ILLEGAL dumping of rubbish by unscrupulous people has been rampant in Johor over the past few years.
The 15 local authorities in the state have been taking all measures to clear the illegal dumpsites as well as catch the culprits.
Even landowners who allow their plots to be used for dumping will face legal action.
Solid Waste Management and Public Cleansing Corporation Sdn Bhd (SWCorp) has identified 321 of such sites in Johor between 2016 and the start of this year, most of which are within the jurisdiction of the Johor Baru City Council (MBJB) and Iskandar Puteri City Council (MBIP).
Johor SWCorp director Cairul Hisham Jalaluddin said the company cleared 127 of the illegal dumpsites in the state over the past five years.
The illegal activity at 97 of the 321 sites, he said, went on repeatedly despite cleaning efforts undertaken by the company.
“The culprits dump the waste at illegal sites with no concern for residents living in the area or the damage to the environment, ’’ said Cairul.
He said Johor Baru and Iskandar Puteri cities had the highest number of illegal dumpsites in the state with 63 and 68 sites respectively from 2016 to 2020.
There were 19 repeat sites in Johor Baru and 49 in Iskandar Puteri during the corresponding period, he further disclosed.
He said the areas targeted by those guilty of illegal dumping were usually non-accessible by cars, only by lorries or 4WD vehicles.
Some landowners were also being paid for the use of their space, he said.
He warned such landowners that they could also face legal action.
Most of the illegal dumpsites were located in Johor Baru and Iskandar Puteri because of booming construction activities in both areas, he added.
Pasir Gudang, said Cairul, had the third highest number of illegal dumpsites in Johor.
Out of the 44 there, 14 were repeat sites for illegal dumping activities, he said.
This is followed by Batu Pahat/Yong Peng with 11 illegal dumpsites, Kluang/Simpang Renggam (11, of which 10 are repeat sites), Kota Tinggi (10, four repeat sites), Mersing (eight, one repeat site), Segamat/Labis (seven, two repeat sites) and Muar/Tangkak (four, two repeat sites).
Cairul said all local authorities in Johor were grappling with illegal dumpsites within their jurisdictions.
Besides MBJB and MBIP, the others are Pasir Gudang City Council (MBPG), Kulai Municipal Council (MPKu), Muar Municipal Council (MPM), Batu Pahat Municipal Council (MPBP), Kluang Municipal Council (MPK) and Segamat Municipal Council (MPS).
The district councils are Yong Peng (MDYP), Pontian (MDP), Tangkak (MDT), Kota Tinggi (MDKT), Simpang Renggam (MDSR), Mersing (MDM) and Labis (MDL).
“About 90% of the illegal dumpsites in Johor are used by waste disposal contractors, construction and even recycling companies to dispose of their waste without paying the required fees, ’’ Cairul said.
Most of the illegal sites, he said, were located in isolated areas hidden from public view, usually near secondary jungles and by riverbanks instead of at designated landfills.
He said it was difficult to keep tabs on the illegal operators’ modus operandi as most of the construction companies and waste disposal contractors hired third parties to dispose of the rubbish.
He added that most of the offenders dumped their rubbish during the wee hours of the morning to avoid being caught by the authorities.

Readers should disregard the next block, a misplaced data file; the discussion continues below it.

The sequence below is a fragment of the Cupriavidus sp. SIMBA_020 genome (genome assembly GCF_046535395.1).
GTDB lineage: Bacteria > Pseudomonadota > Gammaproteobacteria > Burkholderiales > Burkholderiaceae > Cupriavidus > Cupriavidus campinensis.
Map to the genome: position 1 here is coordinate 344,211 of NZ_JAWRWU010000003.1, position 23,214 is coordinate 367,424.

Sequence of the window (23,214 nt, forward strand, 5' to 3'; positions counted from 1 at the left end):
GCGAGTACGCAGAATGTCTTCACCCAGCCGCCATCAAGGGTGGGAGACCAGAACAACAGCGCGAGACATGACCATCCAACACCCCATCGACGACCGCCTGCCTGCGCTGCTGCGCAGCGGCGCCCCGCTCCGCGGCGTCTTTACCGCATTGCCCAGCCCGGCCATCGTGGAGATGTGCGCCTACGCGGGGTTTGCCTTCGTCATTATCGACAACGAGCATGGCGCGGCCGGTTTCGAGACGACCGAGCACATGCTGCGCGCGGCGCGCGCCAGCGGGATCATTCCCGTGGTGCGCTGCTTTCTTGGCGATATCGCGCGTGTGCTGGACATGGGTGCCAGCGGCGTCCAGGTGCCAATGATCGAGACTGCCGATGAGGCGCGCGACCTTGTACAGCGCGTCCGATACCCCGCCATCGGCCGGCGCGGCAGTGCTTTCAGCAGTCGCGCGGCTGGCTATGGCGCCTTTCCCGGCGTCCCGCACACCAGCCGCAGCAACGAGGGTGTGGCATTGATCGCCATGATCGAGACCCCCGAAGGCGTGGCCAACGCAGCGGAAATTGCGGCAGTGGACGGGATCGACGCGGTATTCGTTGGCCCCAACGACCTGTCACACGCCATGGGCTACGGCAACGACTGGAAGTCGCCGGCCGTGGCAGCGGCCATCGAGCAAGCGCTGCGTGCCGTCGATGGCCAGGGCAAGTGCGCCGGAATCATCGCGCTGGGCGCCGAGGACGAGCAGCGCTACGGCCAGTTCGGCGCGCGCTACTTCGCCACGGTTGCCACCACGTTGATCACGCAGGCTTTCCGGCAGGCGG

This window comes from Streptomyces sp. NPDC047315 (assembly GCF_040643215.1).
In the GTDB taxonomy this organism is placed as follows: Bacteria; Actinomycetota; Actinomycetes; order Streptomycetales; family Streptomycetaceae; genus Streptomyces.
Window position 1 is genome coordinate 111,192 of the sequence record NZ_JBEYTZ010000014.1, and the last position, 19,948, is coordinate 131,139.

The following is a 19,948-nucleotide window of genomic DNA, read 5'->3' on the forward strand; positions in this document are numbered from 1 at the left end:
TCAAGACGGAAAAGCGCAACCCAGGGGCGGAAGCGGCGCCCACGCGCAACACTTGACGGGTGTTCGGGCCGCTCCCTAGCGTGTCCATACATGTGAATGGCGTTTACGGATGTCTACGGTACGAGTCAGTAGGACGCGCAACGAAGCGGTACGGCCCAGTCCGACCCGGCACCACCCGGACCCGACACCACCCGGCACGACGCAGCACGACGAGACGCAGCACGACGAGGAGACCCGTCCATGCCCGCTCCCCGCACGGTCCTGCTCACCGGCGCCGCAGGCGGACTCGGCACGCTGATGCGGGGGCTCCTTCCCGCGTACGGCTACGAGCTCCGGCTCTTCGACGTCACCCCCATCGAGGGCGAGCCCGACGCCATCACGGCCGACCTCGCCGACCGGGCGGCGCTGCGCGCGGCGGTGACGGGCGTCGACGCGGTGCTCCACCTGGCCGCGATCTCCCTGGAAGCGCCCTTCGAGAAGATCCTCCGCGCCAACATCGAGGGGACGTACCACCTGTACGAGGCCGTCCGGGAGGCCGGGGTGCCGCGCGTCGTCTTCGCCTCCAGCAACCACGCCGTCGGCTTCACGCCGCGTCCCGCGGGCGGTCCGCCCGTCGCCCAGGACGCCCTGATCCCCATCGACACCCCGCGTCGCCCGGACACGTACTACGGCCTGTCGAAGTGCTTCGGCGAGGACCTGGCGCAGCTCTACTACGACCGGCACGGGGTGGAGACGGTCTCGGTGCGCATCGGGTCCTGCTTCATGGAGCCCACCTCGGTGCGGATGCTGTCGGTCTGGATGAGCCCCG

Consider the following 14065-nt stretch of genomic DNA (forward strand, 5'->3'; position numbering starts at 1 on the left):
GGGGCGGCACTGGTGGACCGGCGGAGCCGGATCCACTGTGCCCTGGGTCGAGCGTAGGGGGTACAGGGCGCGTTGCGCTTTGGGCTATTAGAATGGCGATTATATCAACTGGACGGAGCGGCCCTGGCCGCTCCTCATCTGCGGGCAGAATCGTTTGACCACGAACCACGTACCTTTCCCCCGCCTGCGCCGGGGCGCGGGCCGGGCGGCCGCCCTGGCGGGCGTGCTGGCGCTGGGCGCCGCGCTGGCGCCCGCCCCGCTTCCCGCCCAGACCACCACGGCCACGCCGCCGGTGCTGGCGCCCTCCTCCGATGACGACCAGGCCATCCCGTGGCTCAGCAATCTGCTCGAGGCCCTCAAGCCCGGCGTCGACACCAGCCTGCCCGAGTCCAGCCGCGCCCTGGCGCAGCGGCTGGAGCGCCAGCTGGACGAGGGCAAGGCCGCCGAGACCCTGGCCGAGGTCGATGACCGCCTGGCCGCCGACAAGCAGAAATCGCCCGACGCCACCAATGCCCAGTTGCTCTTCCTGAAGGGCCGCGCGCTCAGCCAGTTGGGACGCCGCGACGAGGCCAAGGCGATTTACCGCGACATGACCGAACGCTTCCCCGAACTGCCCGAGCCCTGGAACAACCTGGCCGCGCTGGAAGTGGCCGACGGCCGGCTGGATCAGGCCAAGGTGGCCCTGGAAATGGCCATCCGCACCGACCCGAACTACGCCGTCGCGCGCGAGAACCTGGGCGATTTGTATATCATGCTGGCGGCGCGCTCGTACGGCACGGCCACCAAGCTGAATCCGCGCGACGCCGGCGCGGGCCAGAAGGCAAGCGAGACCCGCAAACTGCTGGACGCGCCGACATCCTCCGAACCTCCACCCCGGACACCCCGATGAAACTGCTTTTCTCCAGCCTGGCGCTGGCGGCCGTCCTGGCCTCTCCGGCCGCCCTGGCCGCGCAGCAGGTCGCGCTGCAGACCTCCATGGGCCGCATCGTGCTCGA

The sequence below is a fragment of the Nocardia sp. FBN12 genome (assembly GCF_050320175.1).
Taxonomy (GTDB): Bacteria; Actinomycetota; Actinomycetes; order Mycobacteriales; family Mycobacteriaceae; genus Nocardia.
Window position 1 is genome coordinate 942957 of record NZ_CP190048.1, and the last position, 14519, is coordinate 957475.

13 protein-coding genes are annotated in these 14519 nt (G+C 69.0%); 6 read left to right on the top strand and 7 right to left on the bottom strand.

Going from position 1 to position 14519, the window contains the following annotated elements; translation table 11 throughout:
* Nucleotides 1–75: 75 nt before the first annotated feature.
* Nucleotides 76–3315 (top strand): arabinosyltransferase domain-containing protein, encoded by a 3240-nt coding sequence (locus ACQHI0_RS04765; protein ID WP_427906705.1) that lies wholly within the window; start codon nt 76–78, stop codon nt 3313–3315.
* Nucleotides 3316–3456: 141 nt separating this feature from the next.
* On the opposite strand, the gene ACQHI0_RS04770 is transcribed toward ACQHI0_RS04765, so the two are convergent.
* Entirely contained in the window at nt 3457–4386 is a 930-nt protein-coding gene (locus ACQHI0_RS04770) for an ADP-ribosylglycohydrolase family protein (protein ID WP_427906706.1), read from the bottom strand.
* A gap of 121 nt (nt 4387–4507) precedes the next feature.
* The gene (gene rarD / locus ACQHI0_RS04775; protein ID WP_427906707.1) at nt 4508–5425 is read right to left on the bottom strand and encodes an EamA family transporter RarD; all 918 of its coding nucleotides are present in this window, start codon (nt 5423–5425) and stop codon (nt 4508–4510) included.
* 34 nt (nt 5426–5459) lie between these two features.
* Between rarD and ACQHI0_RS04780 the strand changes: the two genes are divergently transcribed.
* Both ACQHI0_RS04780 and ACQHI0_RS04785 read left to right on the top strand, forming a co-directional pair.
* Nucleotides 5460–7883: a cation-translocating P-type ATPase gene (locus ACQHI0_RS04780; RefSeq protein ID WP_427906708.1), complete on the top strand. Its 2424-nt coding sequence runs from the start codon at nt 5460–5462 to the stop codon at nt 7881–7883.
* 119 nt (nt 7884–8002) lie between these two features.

Cairul said the illegal dumping sites often became ideal breeding ground for mosquitoes, including Aedes mosquitoes and that was the main reason why dengue cases were more prevalent in urban areas of Iskandar Malaysia.
“Rubbish from the illegal dumpsites also clog drains and other waterways.’’
He said the number of illegal dumpsites in Johor declined significantly between 2016 and 2018, only to increase again in 2019 and 2020.
He said the figures went down from 47 in 2016 to 30 in 2017, and declined further to 22 sites in 2018, but the number went up to 61 in 2019 and 64 in 2020.
“The increase in 2019 and 2020 could be due to more effective enforcement and better awareness among the public who would then inform the authorities for action to be taken, ’’ he added.
He said Johor SWCorp set up a unit in early 2019 to monitor illegal dumpsites in the state, which helped to uncover more illegal dumpsites in 2019 and 2020.
The unit with 60 enforcement officers, he said, focused on identifying the sites and taking action against offenders.
“There are eight enforcement officers monitoring the MBJB areas, six in MBIP and three in MBPG.”
He said 19 cases of illegal dumping had been resolved so far, with penalties totalling RM275,000 issued to companies found guilty and one offender jailed for a year for failing to pay the fine.
“We are now gathering more evidence for some other cases; this usually takes between six and 12 months, ’’ said Cairul.
Those caught dumping waste illegally will be prosecuted under Section 71(2) of the Solid Waste and Public Cleansing Management Act 2007 (Act 672) that carries a minimum fine of RM10,000 and maximum RM100,000, or a jail term of six months to five years.
The Johor government will also seize private land used as illegal dumpsites in the state beginning this year.
State housing and local government committee chairman Ayub Jamil said action would be taken against landowners who had repeatedly ignored warnings from the authorities.
“The action to take away private land from its owner is in accordance with the National Land Code, ’’ he said.
Did you find this article insightful?